01 September 2008 | Italy
Between La Spezia and Lavanga lie the five remote villages of Cinque Terre, recognized by the Unesco "Mankind's World Heritage" for their unique man-made landscape carved into the hills of the Ligurian coast. The villages, accessible only via foot or small boat, display the wares cultivated from the hills - olive oil, wine, pasta, pesto. Generations have worked to create this monument in the landscape where the stone terraces stretch from the hilltops to the sea held up with over 7000 stones unaided by cement or modern equipment. Until recently the paths between the five towns were the only communication routes; the rough coastline and harsh seas make it difficult to guarantee entry from the deep blue waters of the Mediterranean. Today, the land falls under the protection of the National Park and Protected Marine Area and larger boats are discouraged from sailing, fishing and anchoring close to the coast.
On a gloriously hot day last Tuesday, August 26th we boarded the train in Lavagna with Maris Lyons, our fellow sailor from the ARC who had invited us to share time with her in this exquisite corner of Italy. In 45 minutes we were transported to the most southerly of the villages, Riomaggiore from where we began our day's adventures. The town itself was a tiny hamlet with narrow lanes and streets lined with small tourist shops, fruitteria, enotecha, cafes and pizzerias who beckoned to John like mermaids to a sailor. Unable to resist, we often ducked in to pick up fresh foccaccio with pomodoro (tomato and olive oil).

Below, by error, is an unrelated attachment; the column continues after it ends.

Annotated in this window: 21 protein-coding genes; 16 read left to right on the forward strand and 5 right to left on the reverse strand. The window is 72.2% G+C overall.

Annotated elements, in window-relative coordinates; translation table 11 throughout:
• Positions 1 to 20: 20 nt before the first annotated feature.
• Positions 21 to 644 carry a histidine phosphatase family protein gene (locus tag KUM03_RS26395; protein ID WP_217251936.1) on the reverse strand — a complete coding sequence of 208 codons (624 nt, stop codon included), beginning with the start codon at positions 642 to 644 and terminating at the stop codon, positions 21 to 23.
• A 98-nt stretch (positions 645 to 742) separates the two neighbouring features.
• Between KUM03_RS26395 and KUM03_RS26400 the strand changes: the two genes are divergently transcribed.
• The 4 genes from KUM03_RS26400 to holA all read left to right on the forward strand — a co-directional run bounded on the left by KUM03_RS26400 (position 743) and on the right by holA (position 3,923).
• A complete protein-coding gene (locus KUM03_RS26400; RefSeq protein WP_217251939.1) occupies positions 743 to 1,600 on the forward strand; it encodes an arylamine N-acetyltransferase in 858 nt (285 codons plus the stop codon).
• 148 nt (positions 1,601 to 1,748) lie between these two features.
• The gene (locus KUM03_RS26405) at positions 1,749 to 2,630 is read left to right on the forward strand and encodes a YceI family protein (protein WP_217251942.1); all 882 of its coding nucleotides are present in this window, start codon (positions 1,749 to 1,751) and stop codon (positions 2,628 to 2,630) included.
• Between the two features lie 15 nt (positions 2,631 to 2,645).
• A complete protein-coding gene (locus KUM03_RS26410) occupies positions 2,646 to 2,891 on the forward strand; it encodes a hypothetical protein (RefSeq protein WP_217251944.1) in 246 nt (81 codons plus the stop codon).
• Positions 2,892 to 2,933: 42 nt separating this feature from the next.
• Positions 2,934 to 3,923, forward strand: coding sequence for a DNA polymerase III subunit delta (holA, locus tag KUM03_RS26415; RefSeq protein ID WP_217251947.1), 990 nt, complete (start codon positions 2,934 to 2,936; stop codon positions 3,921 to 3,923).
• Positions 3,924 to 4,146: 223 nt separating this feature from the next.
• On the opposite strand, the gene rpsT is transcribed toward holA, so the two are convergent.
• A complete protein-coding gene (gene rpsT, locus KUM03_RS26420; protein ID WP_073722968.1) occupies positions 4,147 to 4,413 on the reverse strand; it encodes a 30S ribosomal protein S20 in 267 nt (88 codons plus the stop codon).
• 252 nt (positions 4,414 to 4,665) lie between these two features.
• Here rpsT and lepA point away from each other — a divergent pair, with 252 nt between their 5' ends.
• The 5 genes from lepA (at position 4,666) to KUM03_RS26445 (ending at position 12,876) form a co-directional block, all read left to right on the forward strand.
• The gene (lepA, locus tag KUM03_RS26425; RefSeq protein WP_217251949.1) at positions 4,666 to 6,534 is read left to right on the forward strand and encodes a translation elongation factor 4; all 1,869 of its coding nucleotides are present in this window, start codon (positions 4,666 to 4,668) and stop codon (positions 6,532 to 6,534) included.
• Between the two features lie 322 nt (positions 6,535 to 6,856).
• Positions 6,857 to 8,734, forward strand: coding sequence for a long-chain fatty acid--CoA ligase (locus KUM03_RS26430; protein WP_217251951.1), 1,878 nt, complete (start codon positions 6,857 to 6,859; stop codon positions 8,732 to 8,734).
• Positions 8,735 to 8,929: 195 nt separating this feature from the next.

Each town boasts a harbour (a bit of a stretch of the definition) for here a few fishing boats moored and more lined the road sloping directly into the sea. We quickly set off for the next town, Manarola, a mere 20 minutes away along the Via dell'Amore (the road of love) where locals come to propose and surrounding a sculpture of man and woman, hundreds of padlocks representing their love can be found chained to the walls. Manarola was only slightly larger than the first town and we stopped only long enough to visit a local art gallery displaying originals capturing the light and colours of the local landscape.
From Manarola we walked the 2 km to the town of Corniglia, the highest of the five towns. The hike ended with a steep climb up winding steps where we rewarded ourselves with lunch and a trip to the gelateria. Corniglia is a bit bigger than the previous towns with boutiques and specialty stores of pasta, sauces and wines.
From Corniglia we trekked the hardest route that we thought would take us downhill to Vernazza resting on the sea, but we first had to traverse a steep uphill along rough paths and uneven steps carved into the hillside. Two kilometers took us 80 minutes and we arrived tired, dusty and thirsty. With a visit to the dentist awaiting, we stopped our visit at Vernazza and returned to Siestri Levanti via train. The 5 kilometers between the four villages took our breath away - figuratively and literally. Stopping along the paths to rest in the shade of olive trees we would glimpse back at the tiny towns nestled along the sea in the valley of the hills and feel a great sense of accomplishment to have walked the paths taken by many before us. It is with these images that we ended our day in Cinque Terre.